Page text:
Boston Bruins v Tampa Bay Lightning - Game Six

Can Stamkos score 50 in 48?

20 Comments

Last year, Steven Stamkos became just the second player in 16 years to score 60 goals in a season.

This year, he already has seven goals through eight games and, as a result, has hockey fans buzzing about the possibility of 50 in 48.

“Yeah, it’s been brought up on Twitter every day,” Stamkos told the Tampa Tribune. “It’s obviously flattering, that people think that. I’m more of a realist. But you’ve got to set the bar high.

“I want to score every game, obviously. It’s something I know is probably not going to happen.”

At his current pace, Stamkos is projected to finish with 42 goals, which would be a wildly impressive total considering Peter Bondra captured the last 48-game season scoring race with 34 tallies.

The reason Stamkos’ run at 50 is getting so much buzz is twofold. One, he’s the NHL’s premier sniper — he finished first in goals last year and second in 2010-11.

Two, the “50 in 50” plateau has long been one of the league’s most illustrious marks.

It was first achieved by Maurice Richard during the 1944-45 season, then duplicated nearly 40 years later when Islanders forward Mike Bossy scored 50 in 50 during the 1980-81 campaign.

After Bossy, the mark started to fall like dominoes.

Wayne Gretzky scored 50 goals in 39 games (1981-82), 42 games (1983-34) and 49 games (1984-85), with 50 in 39 regarded as one of the most impressive feats in league history.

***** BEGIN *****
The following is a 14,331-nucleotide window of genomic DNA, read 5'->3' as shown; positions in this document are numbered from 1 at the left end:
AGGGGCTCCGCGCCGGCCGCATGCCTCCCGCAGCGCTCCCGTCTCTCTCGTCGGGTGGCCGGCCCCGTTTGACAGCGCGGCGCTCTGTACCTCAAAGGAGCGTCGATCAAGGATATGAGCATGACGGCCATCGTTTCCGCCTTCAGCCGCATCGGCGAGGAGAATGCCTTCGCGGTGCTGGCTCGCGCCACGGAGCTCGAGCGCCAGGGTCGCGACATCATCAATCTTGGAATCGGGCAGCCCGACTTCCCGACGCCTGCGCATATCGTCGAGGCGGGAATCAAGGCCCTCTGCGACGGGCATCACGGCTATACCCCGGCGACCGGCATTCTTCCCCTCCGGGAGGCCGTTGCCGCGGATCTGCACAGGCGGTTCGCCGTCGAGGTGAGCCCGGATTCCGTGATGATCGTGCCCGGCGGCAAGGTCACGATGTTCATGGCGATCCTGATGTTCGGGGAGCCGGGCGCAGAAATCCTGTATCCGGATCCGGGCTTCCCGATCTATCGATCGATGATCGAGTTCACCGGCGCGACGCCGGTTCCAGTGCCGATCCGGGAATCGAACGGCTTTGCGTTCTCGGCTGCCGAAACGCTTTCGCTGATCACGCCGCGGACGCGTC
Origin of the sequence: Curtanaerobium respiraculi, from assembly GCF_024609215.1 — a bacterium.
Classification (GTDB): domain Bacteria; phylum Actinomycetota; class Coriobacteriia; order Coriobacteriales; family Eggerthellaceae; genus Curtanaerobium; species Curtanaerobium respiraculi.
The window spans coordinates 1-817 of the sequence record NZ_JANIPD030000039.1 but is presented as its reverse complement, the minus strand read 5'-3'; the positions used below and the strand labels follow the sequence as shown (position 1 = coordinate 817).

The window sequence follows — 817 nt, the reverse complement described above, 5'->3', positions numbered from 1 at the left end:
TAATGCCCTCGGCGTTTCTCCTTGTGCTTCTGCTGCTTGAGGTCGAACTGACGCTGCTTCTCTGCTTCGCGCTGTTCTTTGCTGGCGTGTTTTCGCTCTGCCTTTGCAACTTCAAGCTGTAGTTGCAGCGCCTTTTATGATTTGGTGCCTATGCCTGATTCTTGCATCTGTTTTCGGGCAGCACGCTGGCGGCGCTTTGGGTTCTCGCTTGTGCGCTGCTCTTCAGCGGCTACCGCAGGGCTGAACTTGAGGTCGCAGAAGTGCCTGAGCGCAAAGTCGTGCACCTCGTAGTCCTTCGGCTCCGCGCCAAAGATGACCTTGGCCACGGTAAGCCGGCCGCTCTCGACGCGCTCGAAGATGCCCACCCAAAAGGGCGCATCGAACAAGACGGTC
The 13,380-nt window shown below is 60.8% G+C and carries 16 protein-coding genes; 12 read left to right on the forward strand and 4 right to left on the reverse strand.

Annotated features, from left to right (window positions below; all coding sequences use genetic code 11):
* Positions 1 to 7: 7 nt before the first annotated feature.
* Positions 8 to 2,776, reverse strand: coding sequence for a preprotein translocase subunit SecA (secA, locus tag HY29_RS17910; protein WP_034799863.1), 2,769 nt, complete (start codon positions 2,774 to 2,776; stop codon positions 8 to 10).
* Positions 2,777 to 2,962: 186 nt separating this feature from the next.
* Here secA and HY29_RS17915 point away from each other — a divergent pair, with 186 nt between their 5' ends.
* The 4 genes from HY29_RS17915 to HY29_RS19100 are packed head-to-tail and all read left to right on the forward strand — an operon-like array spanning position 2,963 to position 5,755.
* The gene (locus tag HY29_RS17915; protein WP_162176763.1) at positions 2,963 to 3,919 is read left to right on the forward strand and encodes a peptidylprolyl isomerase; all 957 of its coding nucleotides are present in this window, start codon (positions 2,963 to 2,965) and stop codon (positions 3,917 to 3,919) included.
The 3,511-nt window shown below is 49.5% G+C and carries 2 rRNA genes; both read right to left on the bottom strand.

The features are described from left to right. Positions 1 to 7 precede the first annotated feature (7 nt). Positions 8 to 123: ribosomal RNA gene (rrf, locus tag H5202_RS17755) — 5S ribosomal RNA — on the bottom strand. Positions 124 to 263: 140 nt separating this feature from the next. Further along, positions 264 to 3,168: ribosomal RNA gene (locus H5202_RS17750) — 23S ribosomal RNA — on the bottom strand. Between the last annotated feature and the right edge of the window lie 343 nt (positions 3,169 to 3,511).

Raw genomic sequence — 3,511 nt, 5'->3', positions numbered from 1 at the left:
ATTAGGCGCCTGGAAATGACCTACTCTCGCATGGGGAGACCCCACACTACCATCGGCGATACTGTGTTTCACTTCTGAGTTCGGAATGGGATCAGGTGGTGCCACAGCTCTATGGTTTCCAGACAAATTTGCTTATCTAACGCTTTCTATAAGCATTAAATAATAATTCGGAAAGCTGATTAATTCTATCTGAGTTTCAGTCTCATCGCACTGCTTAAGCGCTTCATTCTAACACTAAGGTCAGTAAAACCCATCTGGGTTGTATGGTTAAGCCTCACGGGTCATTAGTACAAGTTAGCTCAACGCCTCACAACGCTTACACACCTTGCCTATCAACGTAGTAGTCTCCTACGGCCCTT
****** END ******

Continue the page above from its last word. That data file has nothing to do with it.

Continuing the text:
Mario Lemieux got in on the action during the 1988-89 season (50 in 46), followed by two years of Brett Hull’s sniping (50 in 49 during the 1990-91 season, 50 in 50 during 1991-92).

And then there are the unofficial 50 in 50 guys:

— Jari Kurri scored 50 in 50 games of the 1984-85 season, but it was Edmonton’s 53rd game of the year.

— Alex Mogilny scored 50 in 46 games in 1992-93, but it was Buffalo’s 53rd game. (Mogilny went on to score 76 in 77 that year.)

— Lemieux had two unofficial 50 in 50 seasons: 1992-93 (50 in 48, Pittsburgh’s 72nd game) and 1995-96 (50 in 50, Pittsburgh’s 59th.)

– Cam Neely scored 50 in 44 for Boston during the 1993-94 season, but it came in his team’s 66th game.

Stamkos said he’s honored to be mentioned in such company.

“For them to think that is obviously the ultimate compliment,” he explained. “To think I’m capable of that, that they expect that from me.”

Lightning lament Game 6 effort, Cooper doesn’t blame disallowed goal

TAMPA, FL - MAY 24:  Brian Boyle #11 of the Tampa Bay Lightning reacts after losing to the Pittsburgh Penguins in Game Six of the Eastern Conference Final with a score of 5 to 2 during the 2016 NHL Stanley Cup Playoffs at Amalie Arena on May 24, 2016 in Tampa, Florida.  (Photo by Mike Carlson/Getty Images)
Getty
1 Comment

The Tampa Bay Lightning seemed to sleepwalk through the first two periods of Game 6, and waking up in the final frame wasn’t enough to edge the Pittsburgh Penguins.

On the bright side, at least the Lightning aren’t in denial about that weak first 40 minutes.

It seemed like everyone on the team more or less admitted as much in unison.

Brian Boyle added that he felt like the Lightning tiptoed around this game. Jon Cooper often provides great quips, yet he was pretty matter-of-fact in this case.

Many will linger on this disallowed goal for Jonathan Drouin, which would have provided a 1-0 lead for Tampa Bay in the first period.

Let’s face it; that moment came pretty early in the game. To Tampa Bay’s credit, they’re not pinning the loss on that setback.

Now they must set their sights on competing throughout Game 7 … and maybe earning some bounces of their own in the process.

Read more about Game 6 here.

Penguins force Game 7 after holding off Lightning rally